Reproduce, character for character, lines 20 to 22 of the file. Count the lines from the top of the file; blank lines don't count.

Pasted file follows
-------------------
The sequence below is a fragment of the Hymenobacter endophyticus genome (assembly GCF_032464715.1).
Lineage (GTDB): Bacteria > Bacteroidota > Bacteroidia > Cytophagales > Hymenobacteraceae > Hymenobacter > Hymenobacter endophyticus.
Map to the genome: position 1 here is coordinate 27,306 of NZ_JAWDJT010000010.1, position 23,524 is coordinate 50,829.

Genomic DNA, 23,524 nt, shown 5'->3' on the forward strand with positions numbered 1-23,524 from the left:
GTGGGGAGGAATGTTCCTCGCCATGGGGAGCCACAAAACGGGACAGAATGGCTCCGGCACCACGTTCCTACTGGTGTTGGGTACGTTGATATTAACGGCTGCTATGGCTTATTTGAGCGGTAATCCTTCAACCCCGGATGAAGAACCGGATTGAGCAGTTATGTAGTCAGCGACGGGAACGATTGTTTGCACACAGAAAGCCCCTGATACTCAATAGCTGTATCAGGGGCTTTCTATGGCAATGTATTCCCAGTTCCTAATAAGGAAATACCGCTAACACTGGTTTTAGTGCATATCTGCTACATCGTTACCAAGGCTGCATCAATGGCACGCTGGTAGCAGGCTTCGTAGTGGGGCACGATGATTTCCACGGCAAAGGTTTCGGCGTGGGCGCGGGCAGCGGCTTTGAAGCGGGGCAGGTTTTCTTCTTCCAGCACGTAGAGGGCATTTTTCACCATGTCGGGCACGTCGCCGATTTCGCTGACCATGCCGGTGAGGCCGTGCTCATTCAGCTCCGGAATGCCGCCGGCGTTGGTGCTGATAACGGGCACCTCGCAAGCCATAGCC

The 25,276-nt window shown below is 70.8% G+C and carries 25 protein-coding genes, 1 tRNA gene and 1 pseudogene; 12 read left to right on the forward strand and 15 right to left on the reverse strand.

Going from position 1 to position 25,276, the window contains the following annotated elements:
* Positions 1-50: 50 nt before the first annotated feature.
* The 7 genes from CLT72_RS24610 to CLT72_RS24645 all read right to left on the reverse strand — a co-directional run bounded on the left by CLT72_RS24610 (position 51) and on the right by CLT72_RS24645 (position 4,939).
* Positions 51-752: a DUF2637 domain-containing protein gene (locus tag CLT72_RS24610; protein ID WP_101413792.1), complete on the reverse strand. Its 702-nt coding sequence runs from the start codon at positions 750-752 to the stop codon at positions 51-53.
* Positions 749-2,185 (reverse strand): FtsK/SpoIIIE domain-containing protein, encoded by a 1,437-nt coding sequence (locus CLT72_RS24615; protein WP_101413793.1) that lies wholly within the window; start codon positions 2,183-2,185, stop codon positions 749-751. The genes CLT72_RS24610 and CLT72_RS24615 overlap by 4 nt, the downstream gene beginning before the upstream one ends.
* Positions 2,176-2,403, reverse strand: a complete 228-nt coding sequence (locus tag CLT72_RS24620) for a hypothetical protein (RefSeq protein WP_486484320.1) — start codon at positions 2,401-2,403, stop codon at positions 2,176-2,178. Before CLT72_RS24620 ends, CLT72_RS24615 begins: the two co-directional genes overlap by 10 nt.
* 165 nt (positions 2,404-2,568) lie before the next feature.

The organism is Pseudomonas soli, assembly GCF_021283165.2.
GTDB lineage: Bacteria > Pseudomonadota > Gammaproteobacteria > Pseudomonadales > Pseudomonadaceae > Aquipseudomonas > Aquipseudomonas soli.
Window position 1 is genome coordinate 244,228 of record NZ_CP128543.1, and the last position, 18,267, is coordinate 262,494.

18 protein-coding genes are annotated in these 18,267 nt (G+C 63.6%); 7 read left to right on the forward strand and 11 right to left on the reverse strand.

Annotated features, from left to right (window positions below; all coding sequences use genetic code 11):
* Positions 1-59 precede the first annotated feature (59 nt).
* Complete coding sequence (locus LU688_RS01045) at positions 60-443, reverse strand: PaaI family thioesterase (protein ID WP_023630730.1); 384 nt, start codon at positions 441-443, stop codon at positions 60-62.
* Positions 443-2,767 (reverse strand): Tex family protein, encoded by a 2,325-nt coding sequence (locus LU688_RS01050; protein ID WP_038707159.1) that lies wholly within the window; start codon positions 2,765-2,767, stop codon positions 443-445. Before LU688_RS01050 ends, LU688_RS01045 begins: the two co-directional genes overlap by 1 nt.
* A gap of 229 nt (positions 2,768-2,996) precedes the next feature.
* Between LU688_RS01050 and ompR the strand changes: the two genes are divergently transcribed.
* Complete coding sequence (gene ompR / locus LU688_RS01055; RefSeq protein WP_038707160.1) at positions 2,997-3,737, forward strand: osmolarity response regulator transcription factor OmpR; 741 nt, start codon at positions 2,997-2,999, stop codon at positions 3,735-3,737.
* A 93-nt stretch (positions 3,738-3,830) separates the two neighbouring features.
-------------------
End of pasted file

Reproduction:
* Complete coding sequence (locus LU688_RS01045) at positions 60-443, reverse strand: PaaI family thioesterase (protein ID WP_023630730.1); 384 nt, start codon at positions 441-443, stop codon at positions 60-62.
* Positions 443-2,767 (reverse strand): Tex family protein, encoded by a 2,325-nt coding sequence (locus LU688_RS01050; protein ID WP_038707159.1) that lies wholly within the window; start codon positions 2,765-2,767, stop codon positions 443-445. Before LU688_RS01050 ends, LU688_RS01045 begins: the two co-directional genes overlap by 1 nt.
* A gap of 229 nt (positions 2,768-2,996) precedes the next feature.